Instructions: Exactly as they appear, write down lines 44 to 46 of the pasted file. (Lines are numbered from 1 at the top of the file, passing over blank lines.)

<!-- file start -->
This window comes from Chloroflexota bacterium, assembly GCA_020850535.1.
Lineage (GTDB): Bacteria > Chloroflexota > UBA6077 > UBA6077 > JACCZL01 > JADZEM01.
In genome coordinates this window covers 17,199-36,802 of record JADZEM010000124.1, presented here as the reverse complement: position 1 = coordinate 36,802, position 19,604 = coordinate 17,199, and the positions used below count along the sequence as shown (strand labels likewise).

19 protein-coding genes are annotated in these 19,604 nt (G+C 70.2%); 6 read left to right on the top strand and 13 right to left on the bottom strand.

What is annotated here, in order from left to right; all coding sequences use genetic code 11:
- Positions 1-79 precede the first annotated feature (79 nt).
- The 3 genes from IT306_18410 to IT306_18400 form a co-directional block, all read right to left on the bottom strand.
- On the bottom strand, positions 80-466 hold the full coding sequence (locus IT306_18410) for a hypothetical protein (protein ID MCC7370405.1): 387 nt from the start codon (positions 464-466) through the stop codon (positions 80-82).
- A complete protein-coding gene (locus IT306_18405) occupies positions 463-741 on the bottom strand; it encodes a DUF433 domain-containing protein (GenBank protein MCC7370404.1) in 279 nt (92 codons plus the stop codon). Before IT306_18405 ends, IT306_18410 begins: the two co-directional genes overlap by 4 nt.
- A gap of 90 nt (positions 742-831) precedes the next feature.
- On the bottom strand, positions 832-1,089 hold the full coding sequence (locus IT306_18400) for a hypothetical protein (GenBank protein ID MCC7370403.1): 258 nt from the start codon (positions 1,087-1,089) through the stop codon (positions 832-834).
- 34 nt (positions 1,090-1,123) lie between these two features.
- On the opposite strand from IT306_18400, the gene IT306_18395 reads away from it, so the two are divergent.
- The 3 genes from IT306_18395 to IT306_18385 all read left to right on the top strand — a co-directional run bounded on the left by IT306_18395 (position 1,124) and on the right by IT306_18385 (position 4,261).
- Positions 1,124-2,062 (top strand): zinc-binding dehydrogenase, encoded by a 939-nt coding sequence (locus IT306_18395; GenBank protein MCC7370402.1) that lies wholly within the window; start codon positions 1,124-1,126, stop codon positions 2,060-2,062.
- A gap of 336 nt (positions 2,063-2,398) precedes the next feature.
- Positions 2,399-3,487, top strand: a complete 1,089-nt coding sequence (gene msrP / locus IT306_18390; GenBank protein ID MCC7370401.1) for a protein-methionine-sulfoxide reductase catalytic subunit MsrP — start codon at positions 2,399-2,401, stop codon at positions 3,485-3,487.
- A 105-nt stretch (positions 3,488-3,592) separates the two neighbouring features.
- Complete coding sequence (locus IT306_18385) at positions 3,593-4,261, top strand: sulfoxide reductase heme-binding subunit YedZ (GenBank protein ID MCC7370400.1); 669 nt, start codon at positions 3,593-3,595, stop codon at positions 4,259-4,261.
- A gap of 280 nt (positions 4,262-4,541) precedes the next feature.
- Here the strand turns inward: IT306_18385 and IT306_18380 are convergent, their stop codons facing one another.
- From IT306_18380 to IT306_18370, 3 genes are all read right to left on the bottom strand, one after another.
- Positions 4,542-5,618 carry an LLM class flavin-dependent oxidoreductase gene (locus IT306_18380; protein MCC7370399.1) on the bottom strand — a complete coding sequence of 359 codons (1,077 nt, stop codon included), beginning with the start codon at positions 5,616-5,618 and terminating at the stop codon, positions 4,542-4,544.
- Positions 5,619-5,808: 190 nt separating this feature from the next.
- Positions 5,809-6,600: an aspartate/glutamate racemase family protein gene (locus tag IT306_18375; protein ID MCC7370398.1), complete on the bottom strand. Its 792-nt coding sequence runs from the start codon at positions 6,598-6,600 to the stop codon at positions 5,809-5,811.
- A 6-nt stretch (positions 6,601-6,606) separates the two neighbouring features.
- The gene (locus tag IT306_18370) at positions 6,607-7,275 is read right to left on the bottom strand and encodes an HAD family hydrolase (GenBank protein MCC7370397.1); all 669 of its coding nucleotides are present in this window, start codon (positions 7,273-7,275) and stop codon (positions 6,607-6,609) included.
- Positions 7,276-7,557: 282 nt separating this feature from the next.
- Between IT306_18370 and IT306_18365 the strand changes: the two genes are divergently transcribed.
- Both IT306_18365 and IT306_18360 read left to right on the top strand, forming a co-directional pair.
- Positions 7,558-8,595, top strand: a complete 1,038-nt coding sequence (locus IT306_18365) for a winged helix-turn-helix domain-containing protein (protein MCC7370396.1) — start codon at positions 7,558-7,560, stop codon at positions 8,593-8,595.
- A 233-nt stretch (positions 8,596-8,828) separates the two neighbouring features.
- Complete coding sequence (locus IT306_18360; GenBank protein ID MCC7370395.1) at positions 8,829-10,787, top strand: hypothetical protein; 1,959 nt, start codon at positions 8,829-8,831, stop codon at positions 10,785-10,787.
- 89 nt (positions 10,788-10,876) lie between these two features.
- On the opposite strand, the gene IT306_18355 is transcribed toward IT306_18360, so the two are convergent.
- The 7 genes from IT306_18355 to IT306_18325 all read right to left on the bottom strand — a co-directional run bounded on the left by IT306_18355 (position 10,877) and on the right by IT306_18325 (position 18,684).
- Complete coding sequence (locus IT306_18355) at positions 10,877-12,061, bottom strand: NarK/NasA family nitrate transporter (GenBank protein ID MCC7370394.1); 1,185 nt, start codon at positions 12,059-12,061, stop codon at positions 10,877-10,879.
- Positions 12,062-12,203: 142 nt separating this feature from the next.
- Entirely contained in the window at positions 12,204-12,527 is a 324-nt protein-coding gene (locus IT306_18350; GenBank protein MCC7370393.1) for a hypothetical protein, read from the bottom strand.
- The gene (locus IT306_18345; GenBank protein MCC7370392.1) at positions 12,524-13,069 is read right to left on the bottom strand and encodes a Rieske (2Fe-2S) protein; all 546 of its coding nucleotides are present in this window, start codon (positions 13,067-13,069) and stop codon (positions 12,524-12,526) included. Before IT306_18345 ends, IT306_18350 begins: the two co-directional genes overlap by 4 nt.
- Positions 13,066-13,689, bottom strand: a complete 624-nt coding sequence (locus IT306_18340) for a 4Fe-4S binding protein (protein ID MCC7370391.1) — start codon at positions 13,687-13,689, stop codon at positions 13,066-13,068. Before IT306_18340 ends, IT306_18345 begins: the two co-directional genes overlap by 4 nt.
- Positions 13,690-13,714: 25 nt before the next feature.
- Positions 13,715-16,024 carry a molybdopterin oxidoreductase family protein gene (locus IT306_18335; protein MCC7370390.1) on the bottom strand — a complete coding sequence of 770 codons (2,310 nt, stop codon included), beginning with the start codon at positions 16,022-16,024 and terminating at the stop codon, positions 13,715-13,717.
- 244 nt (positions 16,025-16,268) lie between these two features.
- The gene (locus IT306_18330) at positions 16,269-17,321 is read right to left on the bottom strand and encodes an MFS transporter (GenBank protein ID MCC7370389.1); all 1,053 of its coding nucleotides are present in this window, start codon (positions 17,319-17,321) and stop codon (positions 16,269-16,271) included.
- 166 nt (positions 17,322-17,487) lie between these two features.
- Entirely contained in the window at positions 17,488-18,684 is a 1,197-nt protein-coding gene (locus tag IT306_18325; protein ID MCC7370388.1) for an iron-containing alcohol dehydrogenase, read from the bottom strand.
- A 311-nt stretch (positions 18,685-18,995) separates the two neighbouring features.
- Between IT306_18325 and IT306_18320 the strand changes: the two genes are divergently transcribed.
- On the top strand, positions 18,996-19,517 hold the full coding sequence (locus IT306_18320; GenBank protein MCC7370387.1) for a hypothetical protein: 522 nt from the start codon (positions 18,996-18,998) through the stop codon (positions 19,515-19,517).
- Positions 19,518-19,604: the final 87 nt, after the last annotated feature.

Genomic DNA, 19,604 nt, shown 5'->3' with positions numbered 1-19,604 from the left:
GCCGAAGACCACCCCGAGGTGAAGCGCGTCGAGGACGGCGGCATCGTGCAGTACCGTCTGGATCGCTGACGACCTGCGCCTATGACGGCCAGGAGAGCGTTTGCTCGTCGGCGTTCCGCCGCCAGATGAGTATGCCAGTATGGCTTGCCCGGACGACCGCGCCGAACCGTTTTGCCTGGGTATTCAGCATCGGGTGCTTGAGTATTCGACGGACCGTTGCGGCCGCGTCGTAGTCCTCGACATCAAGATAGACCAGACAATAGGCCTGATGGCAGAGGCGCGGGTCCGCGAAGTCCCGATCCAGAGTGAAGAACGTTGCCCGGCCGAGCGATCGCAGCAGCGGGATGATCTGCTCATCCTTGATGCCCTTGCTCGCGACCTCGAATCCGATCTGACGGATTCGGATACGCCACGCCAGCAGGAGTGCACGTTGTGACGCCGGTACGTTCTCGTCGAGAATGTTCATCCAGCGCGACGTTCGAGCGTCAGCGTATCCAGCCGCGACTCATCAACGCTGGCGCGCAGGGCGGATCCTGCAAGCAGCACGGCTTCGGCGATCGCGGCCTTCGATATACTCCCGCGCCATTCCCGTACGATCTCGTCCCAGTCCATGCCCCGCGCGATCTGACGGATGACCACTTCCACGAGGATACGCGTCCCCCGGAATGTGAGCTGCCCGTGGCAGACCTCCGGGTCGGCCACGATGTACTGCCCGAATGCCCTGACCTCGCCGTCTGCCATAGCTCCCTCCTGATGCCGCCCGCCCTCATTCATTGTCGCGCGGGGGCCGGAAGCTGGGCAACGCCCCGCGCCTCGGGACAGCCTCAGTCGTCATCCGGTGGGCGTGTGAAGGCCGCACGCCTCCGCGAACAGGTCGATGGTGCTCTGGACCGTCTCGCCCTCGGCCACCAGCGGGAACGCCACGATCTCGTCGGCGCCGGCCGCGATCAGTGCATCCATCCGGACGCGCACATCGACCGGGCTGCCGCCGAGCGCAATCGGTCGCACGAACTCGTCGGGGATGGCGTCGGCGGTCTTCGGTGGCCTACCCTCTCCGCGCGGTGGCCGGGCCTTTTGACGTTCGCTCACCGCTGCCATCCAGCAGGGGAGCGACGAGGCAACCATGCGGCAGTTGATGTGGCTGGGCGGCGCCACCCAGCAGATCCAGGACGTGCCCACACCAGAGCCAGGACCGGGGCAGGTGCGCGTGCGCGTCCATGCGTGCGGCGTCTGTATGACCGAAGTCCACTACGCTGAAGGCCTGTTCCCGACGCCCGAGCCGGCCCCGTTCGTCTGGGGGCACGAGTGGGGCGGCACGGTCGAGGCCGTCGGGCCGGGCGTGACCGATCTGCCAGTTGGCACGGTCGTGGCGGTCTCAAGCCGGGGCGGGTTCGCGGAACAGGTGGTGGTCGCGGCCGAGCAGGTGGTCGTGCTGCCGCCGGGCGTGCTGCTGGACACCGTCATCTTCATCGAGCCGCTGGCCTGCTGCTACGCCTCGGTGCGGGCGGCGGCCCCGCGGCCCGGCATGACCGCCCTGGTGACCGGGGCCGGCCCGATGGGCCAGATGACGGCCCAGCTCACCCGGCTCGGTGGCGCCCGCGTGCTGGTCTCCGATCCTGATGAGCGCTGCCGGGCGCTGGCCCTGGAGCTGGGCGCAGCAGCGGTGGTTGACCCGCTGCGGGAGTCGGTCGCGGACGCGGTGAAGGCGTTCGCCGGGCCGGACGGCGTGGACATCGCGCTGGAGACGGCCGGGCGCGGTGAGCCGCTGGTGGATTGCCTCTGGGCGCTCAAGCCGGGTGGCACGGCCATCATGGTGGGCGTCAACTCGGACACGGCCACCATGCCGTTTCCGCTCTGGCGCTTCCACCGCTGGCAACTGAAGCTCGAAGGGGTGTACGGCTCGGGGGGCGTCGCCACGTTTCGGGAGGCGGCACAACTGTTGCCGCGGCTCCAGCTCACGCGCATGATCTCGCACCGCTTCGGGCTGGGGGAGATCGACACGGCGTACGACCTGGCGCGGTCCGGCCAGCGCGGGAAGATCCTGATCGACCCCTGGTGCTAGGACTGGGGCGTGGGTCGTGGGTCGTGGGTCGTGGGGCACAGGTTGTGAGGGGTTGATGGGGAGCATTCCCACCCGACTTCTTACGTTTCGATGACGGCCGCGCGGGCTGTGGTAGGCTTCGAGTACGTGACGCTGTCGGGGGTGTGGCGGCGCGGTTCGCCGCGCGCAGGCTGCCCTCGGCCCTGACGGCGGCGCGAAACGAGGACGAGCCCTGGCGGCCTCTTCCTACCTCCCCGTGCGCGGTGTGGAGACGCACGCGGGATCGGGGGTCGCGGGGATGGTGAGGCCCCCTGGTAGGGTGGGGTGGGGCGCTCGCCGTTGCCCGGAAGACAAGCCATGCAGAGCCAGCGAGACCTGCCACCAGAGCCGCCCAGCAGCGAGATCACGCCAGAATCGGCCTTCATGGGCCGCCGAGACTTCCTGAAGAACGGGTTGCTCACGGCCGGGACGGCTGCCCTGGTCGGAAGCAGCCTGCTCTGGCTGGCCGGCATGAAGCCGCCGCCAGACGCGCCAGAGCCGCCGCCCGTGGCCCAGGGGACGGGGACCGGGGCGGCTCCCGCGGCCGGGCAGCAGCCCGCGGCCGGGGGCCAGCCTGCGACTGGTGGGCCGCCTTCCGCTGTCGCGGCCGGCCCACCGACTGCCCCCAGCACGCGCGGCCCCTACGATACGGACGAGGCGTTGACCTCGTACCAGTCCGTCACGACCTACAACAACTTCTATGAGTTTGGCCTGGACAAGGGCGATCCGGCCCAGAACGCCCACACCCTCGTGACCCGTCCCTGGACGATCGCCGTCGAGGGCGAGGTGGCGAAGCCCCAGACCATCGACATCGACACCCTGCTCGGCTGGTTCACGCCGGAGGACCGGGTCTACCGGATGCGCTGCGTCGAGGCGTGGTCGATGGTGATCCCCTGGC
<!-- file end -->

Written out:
- 244 nt (positions 16,025-16,268) lie between these two features.
- The gene (locus IT306_18330) at positions 16,269-17,321 is read right to left on the bottom strand and encodes an MFS transporter (GenBank protein ID MCC7370389.1); all 1,053 of its coding nucleotides are present in this window, start codon (positions 17,319-17,321) and stop codon (positions 16,269-16,271) included.
- 166 nt (positions 17,322-17,487) lie between these two features.